Moscow was a dreary and depressing place in the ’70s. Streets were dirty and in need of repair. There was a scarcity of goods in the stores, whose windows were often thick with dirt. The city was crime-ridden, and prostitutes not only solicited on highways and in subways but roamed hotel corridors scratching at doors to gain attention. And everywhere, people who passed you on the street never smiled.
But for one young American reporter on his first visit to the country in 1973, this bleakness had an upside. Martin Cruz Smith was in country to report a story about how an American cop shows a Russian investigator how to solve a crime. But when he got to Moscow, “my eyes were opened,” says Smith today. “Why not allow a Russian detective to solve the mystery? I find it much more interesting to have a Russian character lead the way.”
Eight years later Gorky Park, a crime novel by Smith featuring a Russian detective named Arkady Renko who is tasked with solving the murders of three people whose bodies were found in the eponymous location of the title, debuted at #2 on The New York Times bestseller list. The book became a huge bestseller, was adapted into a 1983 film starring William Hurt and Lee Marvin, and jump-started a crime franchise that has now lasted nearly 40 years, and, with the publication this month of The Siberian Dilemma, encompasses nine critically acclaimed and bestselling novels.
“I think Gorky Park was such an instant success because the idea of a Russian hero was new and intriguing to the reader,” says Smith, who already had a relatively successful career and had been nominated for two Edgar awards prior to the release of the Renko novel. “Actually, I wasn’t surprised because I knew what I had. The book had wings.”
The Siberian Dilemma—a reference to a situation in which there are no good choices—takes place in contemporary Russia, the Vladimir Putin world of kleptocracy, corrupt oligarchs, crusading journalists in danger for their lives, and fights over natural resources like oil. In the book Renko, whom Smith describes as “a fool for love,” travels to Siberia to find his lover Tatiana Petrovna, an investigative journalist who has been assigned to write a profile of Mikhail Kuznetsov, a dissident oligarch who wants to take on endemic Russian corruption. Tatiana has disappeared while on assignment, and while searching for her, Renko discovers a hot mess of criminality that involves murder, shadowy Russian political figures, Chechens, and frigid, deadly weather.
The book, like all Renko mysteries, is fast-paced, well researched, and atmospheric. Smith has been to Russia seven times, the latest trip three years ago, and knows the turf; “Smith does his usual superior job of blending plot and setting,” Publishers Weekly said in its review. Plus, The Siberian Dilemma is particularly relevant, since two of the main characters are based on real people who have made major international headlines.
“In every novel I’ve written, there are counterparts to real people, but none as much as in The Siberian Dilemma,” Smith told The Daily Beast. “The character Mikhail Kuznetsov is inspired by the famous oligarch Mikhail Khodorkovsky, a political hero who ran for office in Irkutsk [one of Siberia’s largest cities]. Through him, Arkady is able to reflect on his homeland, oligarchs, and Russian politics.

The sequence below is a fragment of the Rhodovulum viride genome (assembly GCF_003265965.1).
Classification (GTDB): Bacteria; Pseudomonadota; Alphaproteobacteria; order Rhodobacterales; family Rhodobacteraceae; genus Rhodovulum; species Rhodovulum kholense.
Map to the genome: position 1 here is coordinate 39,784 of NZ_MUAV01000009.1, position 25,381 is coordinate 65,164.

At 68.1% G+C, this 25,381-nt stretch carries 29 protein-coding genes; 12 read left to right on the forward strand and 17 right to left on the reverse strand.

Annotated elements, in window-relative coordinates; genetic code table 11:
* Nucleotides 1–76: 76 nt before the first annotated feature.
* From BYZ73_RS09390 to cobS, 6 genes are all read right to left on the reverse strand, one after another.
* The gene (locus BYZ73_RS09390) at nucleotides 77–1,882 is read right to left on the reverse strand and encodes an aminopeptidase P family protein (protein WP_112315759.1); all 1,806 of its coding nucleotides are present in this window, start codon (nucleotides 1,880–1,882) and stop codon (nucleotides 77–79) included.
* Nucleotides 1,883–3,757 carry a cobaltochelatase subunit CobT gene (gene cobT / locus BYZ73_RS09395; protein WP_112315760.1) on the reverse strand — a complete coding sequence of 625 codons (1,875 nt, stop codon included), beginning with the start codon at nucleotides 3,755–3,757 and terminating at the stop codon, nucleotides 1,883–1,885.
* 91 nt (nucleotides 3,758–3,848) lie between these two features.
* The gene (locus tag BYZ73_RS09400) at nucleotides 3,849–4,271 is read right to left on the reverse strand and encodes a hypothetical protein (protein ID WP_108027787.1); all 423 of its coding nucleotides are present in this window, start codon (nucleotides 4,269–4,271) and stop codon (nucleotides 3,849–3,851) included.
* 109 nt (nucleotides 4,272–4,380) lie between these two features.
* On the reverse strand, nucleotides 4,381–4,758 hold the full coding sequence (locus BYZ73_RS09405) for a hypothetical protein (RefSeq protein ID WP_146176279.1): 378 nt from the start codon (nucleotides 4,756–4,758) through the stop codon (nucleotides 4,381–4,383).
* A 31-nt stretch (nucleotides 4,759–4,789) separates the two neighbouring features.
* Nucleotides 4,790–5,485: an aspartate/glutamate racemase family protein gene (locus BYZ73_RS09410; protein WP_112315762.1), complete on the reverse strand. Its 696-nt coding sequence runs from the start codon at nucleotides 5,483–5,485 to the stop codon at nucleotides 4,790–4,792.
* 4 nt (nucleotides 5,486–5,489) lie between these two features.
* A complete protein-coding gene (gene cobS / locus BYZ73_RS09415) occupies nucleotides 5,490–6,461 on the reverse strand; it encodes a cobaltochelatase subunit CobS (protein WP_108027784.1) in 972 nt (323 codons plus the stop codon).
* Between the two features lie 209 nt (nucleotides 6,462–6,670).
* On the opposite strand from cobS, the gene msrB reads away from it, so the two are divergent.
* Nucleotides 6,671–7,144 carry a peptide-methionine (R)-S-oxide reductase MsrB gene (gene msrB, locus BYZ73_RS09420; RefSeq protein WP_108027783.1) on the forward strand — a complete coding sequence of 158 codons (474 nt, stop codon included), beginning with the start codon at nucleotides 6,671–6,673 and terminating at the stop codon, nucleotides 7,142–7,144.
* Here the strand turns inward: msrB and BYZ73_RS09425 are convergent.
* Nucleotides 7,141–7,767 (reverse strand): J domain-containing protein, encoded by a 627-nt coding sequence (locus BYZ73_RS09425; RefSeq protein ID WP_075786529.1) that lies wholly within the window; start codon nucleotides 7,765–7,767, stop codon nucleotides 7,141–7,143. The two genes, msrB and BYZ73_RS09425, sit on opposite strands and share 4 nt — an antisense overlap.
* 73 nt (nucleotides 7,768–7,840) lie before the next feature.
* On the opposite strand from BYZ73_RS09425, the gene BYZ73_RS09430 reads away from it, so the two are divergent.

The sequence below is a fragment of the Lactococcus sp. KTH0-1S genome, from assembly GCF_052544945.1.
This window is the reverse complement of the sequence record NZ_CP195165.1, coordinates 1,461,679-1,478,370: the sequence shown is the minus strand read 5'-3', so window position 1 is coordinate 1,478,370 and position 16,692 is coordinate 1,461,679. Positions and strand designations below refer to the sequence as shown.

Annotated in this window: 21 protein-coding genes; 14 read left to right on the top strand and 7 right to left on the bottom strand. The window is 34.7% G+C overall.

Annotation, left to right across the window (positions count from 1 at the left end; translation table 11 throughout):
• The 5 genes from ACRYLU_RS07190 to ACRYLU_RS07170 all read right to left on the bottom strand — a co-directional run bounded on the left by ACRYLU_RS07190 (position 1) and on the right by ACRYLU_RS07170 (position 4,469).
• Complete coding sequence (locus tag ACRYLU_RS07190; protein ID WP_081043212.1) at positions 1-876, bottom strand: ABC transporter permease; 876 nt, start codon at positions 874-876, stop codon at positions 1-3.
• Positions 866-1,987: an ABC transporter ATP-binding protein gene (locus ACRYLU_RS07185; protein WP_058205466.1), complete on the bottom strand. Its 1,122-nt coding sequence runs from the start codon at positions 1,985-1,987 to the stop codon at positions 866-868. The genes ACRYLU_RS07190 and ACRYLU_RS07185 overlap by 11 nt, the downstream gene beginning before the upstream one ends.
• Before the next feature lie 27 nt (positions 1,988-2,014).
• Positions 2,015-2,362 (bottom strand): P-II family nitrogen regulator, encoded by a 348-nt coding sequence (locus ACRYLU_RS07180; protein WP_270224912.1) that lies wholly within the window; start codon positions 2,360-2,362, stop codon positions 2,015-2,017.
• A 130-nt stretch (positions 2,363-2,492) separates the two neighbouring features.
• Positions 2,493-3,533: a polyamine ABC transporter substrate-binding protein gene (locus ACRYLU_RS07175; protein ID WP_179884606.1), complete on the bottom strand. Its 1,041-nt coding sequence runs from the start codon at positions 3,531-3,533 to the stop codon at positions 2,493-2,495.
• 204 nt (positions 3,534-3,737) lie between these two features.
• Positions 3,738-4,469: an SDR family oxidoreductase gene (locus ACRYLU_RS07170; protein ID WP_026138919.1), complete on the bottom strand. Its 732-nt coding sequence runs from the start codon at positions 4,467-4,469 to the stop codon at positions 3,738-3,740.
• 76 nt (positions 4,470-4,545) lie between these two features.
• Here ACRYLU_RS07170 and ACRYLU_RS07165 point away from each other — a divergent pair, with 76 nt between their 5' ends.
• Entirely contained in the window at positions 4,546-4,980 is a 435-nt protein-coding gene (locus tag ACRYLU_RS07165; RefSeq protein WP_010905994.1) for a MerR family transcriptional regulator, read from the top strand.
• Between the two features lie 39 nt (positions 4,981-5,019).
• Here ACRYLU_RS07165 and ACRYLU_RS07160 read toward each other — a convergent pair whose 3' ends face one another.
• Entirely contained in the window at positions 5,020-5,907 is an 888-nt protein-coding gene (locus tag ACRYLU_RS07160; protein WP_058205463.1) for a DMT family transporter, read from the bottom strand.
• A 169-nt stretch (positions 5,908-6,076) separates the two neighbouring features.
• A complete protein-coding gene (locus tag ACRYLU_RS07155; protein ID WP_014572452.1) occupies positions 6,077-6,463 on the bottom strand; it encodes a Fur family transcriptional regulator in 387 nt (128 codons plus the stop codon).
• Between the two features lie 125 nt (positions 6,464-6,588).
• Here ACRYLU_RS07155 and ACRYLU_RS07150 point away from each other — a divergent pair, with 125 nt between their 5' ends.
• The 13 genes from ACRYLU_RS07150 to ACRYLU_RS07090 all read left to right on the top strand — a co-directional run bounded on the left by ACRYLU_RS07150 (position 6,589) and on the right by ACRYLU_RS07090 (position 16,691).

“Tatiana is based on the investigative journalist Anna Politkovskaya, who was arrested in 1996 for speaking out against the government during the Chechen war [Politkovskaya was murdered in 2006]. In The Siberian Dilemma, Tatiana is threatened because she is determined to investigate the oligarchs with ties to the government.”
Over the years, Smith has created an enduring character in Renko, the son of a Stalin-loving Red Army general. Renko is a man wary of Soviet corruption who tries his best to remain honest in a society that does not necessarily appreciate that quality. “He is older and grayer” in the current novel, says Smith, “but no wiser. I don’t think an interrogator bucking the system could last as long as he has, but every so often I’ll pick up a newspaper and read the account of a man or woman who, against all odds, has refused to capitulate to the Kremlin and lived to tell his or her story.”
Like his creation, Smith has been around long enough to see the changes that the fall of Communism have brought to Russia. Thanks to capitalism, it’s as if a glittering overlay has been laid on top of a festering sore. “Today, while government remains corrupt and repressive, Moscow has become a golden city; it practically sparkles,” says Smith. “Stylishly dressed men and women sit in sidewalk cafes and elegant restaurants. Sleek Mercedes can barely move through crowded streets. Looks, however, can be deceiving. Moscow and St. Petersburg are showplaces but, as people say, ‘There is Moscow and St. Petersburg, and then there is Russia.’”
Smith emphasizes that if one looks closely enough, that “golden city” easily reveals its old self. He recounts how, while doing some research for his 2010 novel Three Stations, he visited Moscow’s Yaroslavsky Railroad Station with a police officer buddy. There, amid the drunks, druggies, hookers, and street gangs, they stumbled upon a mugging, but just walked around it and continued on. When Smith asked his buddy why he didn’t intervene, his response was, “Why? It isn’t worth the effort. They’ll just find somebody else to mug.”
Which might be the ultimate metaphor for Russia today: Who, or what, does it mug next? “[Russia wants its] own Wild West fueled by oil, and to this end will operate with stunning boldness to disrupt governments and other countries,” says Smith. “They will always attempt to fix elections here and abroad and will continue to expand their borders with aggression. And as long as Vladimir Putin is president, Russia will be a kleptocracy. He aspires to be the wealthiest man on earth and intends to remain in office as long as he can.”